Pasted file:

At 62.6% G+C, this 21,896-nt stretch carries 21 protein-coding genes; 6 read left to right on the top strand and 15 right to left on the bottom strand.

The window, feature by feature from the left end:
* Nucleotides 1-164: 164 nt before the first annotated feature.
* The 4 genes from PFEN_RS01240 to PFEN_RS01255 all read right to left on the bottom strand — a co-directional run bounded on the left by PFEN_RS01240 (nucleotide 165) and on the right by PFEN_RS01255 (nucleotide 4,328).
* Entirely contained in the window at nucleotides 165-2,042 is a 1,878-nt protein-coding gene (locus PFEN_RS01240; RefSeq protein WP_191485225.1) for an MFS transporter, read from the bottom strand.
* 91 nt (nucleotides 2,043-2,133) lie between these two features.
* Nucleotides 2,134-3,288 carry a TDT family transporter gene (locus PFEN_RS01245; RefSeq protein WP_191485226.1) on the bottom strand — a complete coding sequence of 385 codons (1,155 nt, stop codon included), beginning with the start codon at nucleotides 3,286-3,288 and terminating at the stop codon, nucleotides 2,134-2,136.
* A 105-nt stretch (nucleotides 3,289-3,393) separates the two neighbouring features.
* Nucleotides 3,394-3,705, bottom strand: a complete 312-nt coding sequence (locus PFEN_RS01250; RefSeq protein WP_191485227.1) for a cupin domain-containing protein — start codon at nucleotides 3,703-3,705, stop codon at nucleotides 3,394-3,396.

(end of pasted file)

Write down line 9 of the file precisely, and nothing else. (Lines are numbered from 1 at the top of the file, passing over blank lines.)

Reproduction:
* Nucleotides 3,394-3,705, bottom strand: a complete 312-nt coding sequence (locus PFEN_RS01250; RefSeq protein WP_191485227.1) for a cupin domain-containing protein — start codon at nucleotides 3,703-3,705, stop codon at nucleotides 3,394-3,396.